2. That restaurant has a bad reputation. Only tourists eat there.

distracted

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We cannot get distracted by other stuff

When you are distracted, you cannot focus on something because something else gets your attention. Notice the following:

  1. I get distracted when I study at home.
  2. Try not to get distracted by the news.

That's crazy

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That's crazy. How many classes would you have every day?

The phrase 'That's crazy!' shows that someone is impressed by something. Notice the following:

  • I read this 500 page book in a day.
  • That's crazy.

Follow in (someone's) footsteps

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You definitely are following in your father's footsteps.

When you follow in someone's footsteps, you take the same career path as someone you know, usually a family member. Notice the following:

  1. I followed in my mom's footsteps and became a teacher like her.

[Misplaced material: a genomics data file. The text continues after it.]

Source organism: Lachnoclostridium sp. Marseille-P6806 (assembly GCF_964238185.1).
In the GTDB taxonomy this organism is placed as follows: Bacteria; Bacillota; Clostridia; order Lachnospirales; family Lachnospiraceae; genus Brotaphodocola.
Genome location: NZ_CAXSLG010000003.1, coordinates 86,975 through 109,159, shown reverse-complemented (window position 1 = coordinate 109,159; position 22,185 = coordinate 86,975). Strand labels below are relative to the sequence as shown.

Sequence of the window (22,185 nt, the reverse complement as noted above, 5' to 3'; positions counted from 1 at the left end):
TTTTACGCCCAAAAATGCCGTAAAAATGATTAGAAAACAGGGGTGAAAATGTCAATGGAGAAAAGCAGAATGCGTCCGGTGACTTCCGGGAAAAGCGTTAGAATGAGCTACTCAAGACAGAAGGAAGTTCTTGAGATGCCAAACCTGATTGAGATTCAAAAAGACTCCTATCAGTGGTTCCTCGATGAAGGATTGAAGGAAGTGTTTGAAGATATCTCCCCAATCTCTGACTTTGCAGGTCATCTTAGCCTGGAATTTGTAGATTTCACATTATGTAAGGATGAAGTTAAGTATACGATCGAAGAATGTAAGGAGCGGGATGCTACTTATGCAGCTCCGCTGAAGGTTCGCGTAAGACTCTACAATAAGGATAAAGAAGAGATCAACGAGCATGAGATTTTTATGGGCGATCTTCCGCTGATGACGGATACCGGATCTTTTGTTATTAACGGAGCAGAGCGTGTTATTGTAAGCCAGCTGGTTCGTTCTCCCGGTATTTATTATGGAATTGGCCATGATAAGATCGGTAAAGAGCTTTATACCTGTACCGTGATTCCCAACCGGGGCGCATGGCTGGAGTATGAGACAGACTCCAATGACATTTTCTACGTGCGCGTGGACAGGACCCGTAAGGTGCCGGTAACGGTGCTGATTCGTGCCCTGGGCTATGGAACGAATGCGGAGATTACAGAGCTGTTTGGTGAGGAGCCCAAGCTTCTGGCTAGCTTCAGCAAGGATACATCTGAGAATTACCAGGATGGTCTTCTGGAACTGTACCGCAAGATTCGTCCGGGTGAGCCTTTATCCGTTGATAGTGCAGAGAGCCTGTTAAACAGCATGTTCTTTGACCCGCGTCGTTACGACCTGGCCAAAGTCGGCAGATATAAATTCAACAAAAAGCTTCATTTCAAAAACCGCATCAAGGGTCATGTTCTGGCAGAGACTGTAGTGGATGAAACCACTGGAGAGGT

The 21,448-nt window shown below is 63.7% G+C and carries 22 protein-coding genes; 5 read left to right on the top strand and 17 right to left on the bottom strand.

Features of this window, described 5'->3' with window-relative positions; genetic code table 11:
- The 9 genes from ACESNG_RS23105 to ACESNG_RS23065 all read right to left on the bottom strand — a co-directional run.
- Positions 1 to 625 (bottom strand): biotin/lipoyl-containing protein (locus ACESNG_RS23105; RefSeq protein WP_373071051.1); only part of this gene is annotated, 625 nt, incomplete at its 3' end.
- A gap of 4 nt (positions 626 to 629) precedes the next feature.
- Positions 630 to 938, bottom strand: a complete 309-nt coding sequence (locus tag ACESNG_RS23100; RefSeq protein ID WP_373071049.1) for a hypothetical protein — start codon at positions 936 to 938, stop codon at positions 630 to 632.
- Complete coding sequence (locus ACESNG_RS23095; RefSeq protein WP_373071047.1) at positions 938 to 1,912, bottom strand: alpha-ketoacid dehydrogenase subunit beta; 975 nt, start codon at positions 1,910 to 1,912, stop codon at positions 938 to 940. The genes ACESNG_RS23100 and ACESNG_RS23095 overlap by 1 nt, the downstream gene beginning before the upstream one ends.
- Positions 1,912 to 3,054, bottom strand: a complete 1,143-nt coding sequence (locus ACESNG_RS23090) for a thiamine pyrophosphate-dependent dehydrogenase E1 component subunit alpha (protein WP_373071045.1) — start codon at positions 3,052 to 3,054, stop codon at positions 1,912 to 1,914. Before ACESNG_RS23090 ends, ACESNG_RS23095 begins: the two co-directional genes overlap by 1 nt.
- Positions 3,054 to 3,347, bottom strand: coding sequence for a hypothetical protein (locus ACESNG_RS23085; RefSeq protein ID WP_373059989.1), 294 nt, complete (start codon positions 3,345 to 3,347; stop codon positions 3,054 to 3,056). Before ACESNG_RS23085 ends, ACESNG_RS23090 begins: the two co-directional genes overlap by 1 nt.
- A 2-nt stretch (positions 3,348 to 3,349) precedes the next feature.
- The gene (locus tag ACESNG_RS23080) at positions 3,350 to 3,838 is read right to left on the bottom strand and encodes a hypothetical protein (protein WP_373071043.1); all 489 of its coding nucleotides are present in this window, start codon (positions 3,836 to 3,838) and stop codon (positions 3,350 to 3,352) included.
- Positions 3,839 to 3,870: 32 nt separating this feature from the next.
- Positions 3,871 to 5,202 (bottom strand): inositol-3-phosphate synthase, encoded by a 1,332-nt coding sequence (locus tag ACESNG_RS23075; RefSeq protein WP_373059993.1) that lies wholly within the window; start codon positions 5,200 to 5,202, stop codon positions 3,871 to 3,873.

2. I followed in my dad's footsteps and joined the army after college.

put out

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And they put that out there?

Here, to put something out, means to post it for everyone to see. Notice the following:

  1. The theater put out a call for actors in the new play.
  2. The school just put out the new fall schedule.

pressure

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You have a lot of pressure.

Here, pressure means mental stress. Notice the following:

  1. We had a lot of pressure to succeed.
  2. It is not healthy to put too much pressure on students.
Answer the following questions about the interview.

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Two free worksheets related to the topic and vocabulary of the lesson! Answer key included.